Thursday, December 12, 2013
Students support wind power project
A windmill in Vermont occupies a forested, mountainous site. Proposed Maine wind farms would be built on similar terrain.
The Associated Press
These letters are written by students in science teacher Jonah Rosenfield's class at Waynflete School, a private academy in Portland.
In reference to the Feb. 12 article "Group seeks allies to block new wind farm," we believe the benefits of constructing a wind farm in Highland Plantation outweigh the supposed negatives. The wind farm's effect on the scenery cannot be sugarcoated.
However, the cause for the second major complaint, noise produced by the turbines, has been greatly exaggerated. The closest year-round residence is a mile and a quarter away from the proposed site, and the noise generated by turbines has been fearfully distorted. The only complaints brought against the wind farm are not only insignificant, but unfounded.
This wind farm would supply 129 megawatts of renewable, zero emissions power. That is enough electricity to power the city of Portland, while 55 percent of Maine's electricity is generated using oil and gas, resources that must be imported.
In contrast, Independence Wind, the company that would develop this project, is a Maine-based company. However, a "state"-centric argument is absurd compared to national security and global climate change. Dependence on fossil fuels is a ticking time bomb planted at the heart of all of modern civilization. Posterity may not long remember our words, but they will not be alive to remember anything if we do not act.
It was once said, "As Maine goes, so goes the nation." We must lead the nation once more. If one person complains, let us assuage their fears, if one demands transparency, let them have it, but we must stand firm.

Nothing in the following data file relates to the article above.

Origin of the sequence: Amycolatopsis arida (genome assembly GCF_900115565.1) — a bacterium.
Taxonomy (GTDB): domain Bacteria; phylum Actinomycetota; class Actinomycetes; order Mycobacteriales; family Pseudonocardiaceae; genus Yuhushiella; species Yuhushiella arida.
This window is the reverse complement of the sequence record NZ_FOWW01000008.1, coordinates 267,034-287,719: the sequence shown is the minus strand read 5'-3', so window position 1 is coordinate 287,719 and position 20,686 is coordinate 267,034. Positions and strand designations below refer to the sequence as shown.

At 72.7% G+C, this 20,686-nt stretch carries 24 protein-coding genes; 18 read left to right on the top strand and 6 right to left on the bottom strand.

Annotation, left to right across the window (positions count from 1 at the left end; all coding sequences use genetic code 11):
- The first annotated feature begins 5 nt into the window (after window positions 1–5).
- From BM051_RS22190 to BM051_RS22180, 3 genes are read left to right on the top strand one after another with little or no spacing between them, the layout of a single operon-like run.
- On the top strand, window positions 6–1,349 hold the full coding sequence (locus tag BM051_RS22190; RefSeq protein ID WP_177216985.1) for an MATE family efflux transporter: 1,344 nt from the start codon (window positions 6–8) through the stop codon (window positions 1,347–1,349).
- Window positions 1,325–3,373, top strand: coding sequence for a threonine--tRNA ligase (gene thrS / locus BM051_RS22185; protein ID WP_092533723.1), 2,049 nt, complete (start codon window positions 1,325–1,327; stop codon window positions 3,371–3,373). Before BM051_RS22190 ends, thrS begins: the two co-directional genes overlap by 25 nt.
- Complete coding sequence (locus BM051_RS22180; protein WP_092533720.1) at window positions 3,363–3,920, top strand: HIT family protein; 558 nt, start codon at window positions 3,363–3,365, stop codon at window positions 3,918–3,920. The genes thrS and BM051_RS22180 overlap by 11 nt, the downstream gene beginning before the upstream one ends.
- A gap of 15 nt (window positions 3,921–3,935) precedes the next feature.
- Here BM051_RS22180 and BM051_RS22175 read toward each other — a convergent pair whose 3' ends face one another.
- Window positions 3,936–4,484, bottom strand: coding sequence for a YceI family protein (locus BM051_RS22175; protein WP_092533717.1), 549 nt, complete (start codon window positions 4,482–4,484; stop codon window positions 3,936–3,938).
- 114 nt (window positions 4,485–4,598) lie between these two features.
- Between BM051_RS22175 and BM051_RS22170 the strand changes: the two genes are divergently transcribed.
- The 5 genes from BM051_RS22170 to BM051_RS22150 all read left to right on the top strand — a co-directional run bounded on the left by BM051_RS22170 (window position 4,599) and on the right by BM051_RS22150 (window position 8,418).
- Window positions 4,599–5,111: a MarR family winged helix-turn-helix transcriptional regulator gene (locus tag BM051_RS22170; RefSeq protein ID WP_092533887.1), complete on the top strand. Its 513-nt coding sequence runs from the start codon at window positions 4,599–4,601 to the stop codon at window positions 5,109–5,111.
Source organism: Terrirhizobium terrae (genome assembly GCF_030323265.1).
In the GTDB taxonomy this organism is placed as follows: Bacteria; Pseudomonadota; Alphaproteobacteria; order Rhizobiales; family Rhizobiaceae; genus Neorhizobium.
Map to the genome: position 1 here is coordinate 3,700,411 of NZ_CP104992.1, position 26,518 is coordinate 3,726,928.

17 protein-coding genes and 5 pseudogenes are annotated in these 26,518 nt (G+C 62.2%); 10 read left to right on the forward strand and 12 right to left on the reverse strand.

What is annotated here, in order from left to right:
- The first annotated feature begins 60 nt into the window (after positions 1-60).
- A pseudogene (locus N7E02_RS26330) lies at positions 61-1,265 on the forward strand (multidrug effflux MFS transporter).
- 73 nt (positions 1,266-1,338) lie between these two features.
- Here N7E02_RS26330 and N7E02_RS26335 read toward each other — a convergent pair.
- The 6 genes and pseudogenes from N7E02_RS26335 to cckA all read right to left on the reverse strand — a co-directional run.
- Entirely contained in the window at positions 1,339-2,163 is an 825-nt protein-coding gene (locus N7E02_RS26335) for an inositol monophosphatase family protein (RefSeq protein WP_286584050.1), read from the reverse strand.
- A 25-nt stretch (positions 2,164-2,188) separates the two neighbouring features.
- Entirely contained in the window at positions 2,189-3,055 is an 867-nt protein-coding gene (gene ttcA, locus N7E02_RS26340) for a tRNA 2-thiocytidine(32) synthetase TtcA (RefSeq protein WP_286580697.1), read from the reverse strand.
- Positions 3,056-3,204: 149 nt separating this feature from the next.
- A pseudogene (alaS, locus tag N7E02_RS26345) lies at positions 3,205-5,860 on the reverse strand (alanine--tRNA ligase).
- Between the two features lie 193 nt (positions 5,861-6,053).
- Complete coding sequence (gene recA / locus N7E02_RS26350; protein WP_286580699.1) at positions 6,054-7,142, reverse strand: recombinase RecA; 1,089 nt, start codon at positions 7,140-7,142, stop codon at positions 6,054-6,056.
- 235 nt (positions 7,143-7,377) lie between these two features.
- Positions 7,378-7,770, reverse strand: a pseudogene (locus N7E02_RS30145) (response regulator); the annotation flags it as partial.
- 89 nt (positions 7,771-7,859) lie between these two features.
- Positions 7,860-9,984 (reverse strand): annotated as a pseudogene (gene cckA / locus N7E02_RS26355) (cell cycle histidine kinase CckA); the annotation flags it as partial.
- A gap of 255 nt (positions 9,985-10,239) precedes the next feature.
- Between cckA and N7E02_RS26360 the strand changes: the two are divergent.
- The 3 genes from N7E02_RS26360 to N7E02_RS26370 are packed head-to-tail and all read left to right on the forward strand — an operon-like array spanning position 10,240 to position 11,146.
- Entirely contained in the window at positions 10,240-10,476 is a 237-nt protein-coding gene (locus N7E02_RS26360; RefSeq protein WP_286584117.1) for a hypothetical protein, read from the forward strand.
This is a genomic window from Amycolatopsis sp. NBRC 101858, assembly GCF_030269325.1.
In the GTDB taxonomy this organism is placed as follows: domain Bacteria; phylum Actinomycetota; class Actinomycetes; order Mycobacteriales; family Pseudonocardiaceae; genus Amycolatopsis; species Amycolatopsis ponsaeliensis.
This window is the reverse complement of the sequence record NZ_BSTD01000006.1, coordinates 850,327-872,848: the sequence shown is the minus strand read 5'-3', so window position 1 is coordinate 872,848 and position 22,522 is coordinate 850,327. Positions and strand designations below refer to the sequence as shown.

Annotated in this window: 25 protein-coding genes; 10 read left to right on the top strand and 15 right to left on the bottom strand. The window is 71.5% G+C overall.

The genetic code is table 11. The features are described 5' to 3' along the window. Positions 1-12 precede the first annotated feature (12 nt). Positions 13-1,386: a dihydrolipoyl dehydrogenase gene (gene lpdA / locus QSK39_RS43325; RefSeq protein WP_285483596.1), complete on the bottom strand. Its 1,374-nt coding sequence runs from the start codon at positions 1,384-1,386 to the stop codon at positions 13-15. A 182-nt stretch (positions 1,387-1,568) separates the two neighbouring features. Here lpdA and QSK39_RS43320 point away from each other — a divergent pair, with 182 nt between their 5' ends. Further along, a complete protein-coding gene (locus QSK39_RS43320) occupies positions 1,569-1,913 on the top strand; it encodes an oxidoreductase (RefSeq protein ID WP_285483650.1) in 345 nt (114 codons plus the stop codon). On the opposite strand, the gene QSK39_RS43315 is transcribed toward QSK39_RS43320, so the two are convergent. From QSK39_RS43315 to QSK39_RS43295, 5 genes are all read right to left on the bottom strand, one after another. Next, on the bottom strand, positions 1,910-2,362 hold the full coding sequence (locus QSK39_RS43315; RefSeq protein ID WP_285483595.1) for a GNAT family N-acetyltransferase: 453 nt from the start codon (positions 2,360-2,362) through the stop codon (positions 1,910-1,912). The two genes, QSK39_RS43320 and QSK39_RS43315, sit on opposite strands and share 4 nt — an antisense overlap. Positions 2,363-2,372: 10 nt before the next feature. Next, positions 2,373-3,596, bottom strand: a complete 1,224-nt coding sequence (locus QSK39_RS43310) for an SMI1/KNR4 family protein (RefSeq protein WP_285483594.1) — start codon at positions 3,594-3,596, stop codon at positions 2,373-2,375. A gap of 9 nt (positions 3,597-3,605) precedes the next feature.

Stand firm, ye from Maine, for the hills of Pennsylvania have changed to the mountains of our own state and with them has changed the survival of the Union to the survival of the human race.
Kieran Hanrahan, John Pedersen and Cora Thaxton
We would like to take this opportunity to discuss the construction of Maine's largest wind farm at Highland Plantation. We know that there has been controversy over its creation, and we want to address why it is a good idea to follow through with the plan.
While we realize that windmills' noise and presence may be impeding for local residents living within a few miles of the site, we believe that with today's initiatives to design more efficient energy sources, modifications can be made to the turbines to reduce these concerns.
The voices of the opposition cannot be considered in this process unless they actively pursue their campaign with vigor and factual support, which they have done sparingly until this point. The building ramifications would not be severe; the only major dilemma seems to be that of sound.
There are ways in which to reduce the decibel amount produced by the wind farm, which may not even be necessary considering the distance of homes from the farm.
On an economic level, this endeavor will be very productive. Independence Wind, the corporation heading this project, is a Maine business and will stimulate the state's economy with the hiring of local employees for this project. The wind energy generated by this farm would be enough to power the entire city of Portland.
By building these 48 turbines, the state will receive much needed revenue for schools and local budgets from federal tax breaks on energy efficient equipment.
If we are to end our dependence on fossil fuels, we must look to long-term, not short-term solutions to power our world with alternative energy sources; these windmills will certainly serve that purpose.
Maine has the opportunity to be a leader in clean energy efficiency and stewardship of the Earth, and this is why we should build the wind farm.
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